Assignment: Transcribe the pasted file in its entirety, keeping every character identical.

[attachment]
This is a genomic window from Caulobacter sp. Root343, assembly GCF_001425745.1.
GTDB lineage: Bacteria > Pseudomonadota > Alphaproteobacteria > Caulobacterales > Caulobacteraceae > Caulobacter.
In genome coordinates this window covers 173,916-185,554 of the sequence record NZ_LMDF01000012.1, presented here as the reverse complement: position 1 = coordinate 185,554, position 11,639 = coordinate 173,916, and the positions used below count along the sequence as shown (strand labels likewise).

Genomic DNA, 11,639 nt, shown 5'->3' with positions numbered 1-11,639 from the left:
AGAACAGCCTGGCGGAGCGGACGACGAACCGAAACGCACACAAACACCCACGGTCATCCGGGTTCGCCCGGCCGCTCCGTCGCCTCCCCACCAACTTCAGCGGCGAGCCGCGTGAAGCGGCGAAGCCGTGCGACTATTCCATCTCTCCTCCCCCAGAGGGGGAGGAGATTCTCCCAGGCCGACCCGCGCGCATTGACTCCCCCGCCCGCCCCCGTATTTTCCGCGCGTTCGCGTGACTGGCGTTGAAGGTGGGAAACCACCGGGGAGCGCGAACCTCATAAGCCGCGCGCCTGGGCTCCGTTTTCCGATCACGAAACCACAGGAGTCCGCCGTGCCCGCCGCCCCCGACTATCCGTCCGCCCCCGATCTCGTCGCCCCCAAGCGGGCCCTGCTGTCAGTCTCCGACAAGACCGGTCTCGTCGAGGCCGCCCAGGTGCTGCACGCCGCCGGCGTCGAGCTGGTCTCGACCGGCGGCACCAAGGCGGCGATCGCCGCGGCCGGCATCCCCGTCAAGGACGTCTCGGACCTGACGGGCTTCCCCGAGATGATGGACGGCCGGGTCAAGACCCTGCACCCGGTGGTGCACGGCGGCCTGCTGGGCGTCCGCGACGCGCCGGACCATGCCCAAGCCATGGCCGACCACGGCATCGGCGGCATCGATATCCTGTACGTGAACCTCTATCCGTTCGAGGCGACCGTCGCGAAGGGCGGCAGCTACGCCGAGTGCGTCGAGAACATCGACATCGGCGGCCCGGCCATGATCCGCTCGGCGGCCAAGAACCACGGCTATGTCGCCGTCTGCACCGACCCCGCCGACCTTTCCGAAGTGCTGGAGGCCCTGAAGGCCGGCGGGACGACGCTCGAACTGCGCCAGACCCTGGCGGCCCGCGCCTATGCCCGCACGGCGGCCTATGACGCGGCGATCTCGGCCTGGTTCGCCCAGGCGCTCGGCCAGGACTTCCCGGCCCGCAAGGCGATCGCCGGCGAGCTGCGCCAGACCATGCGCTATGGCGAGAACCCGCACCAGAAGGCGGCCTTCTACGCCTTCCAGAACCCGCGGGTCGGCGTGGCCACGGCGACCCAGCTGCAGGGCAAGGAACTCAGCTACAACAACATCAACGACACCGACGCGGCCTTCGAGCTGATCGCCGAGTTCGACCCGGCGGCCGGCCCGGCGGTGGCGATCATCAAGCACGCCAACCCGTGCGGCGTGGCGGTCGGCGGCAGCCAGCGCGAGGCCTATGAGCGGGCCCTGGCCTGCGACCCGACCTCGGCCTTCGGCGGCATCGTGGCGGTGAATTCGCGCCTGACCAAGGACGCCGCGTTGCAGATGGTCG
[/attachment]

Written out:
This is a genomic window from Caulobacter sp. Root343, assembly GCF_001425745.1.
GTDB lineage: Bacteria > Pseudomonadota > Alphaproteobacteria > Caulobacterales > Caulobacteraceae > Caulobacter.
In genome coordinates this window covers 173,916-185,554 of the sequence record NZ_LMDF01000012.1, presented here as the reverse complement: position 1 = coordinate 185,554, position 11,639 = coordinate 173,916, and the positions used below count along the sequence as shown (strand labels likewise).

Genomic DNA, 11,639 nt, shown 5'->3' with positions numbered 1-11,639 from the left:
AGAACAGCCTGGCGGAGCGGACGACGAACCGAAACGCACACAAACACCCACGGTCATCCGGGTTCGCCCGGCCGCTCCGTCGCCTCCCCACCAACTTCAGCGGCGAGCCGCGTGAAGCGGCGAAGCCGTGCGACTATTCCATCTCTCCTCCCCCAGAGGGGGAGGAGATTCTCCCAGGCCGACCCGCGCGCATTGACTCCCCCGCCCGCCCCCGTATTTTCCGCGCGTTCGCGTGACTGGCGTTGAAGGTGGGAAACCACCGGGGAGCGCGAACCTCATAAGCCGCGCGCCTGGGCTCCGTTTTCCGATCACGAAACCACAGGAGTCCGCCGTGCCCGCCGCCCCCGACTATCCGTCCGCCCCCGATCTCGTCGCCCCCAAGCGGGCCCTGCTGTCAGTCTCCGACAAGACCGGTCTCGTCGAGGCCGCCCAGGTGCTGCACGCCGCCGGCGTCGAGCTGGTCTCGACCGGCGGCACCAAGGCGGCGATCGCCGCGGCCGGCATCCCCGTCAAGGACGTCTCGGACCTGACGGGCTTCCCCGAGATGATGGACGGCCGGGTCAAGACCCTGCACCCGGTGGTGCACGGCGGCCTGCTGGGCGTCCGCGACGCGCCGGACCATGCCCAAGCCATGGCCGACCACGGCATCGGCGGCATCGATATCCTGTACGTGAACCTCTATCCGTTCGAGGCGACCGTCGCGAAGGGCGGCAGCTACGCCGAGTGCGTCGAGAACATCGACATCGGCGGCCCGGCCATGATCCGCTCGGCGGCCAAGAACCACGGCTATGTCGCCGTCTGCACCGACCCCGCCGACCTTTCCGAAGTGCTGGAGGCCCTGAAGGCCGGCGGGACGACGCTCGAACTGCGCCAGACCCTGGCGGCCCGCGCCTATGCCCGCACGGCGGCCTATGACGCGGCGATCTCGGCCTGGTTCGCCCAGGCGCTCGGCCAGGACTTCCCGGCCCGCAAGGCGATCGCCGGCGAGCTGCGCCAGACCATGCGCTATGGCGAGAACCCGCACCAGAAGGCGGCCTTCTACGCCTTCCAGAACCCGCGGGTCGGCGTGGCCACGGCGACCCAGCTGCAGGGCAAGGAACTCAGCTACAACAACATCAACGACACCGACGCGGCCTTCGAGCTGATCGCCGAGTTCGACCCGGCGGCCGGCCCGGCGGTGGCGATCATCAAGCACGCCAACCCGTGCGGCGTGGCGGTCGGCGGCAGCCAGCGCGAGGCCTATGAGCGGGCCCTGGCCTGCGACCCGACCTCGGCCTTCGGCGGCATCGTGGCGGTGAATTCGCGCCTGACCAAGGACGCCGCGTTGCAGATGGTCG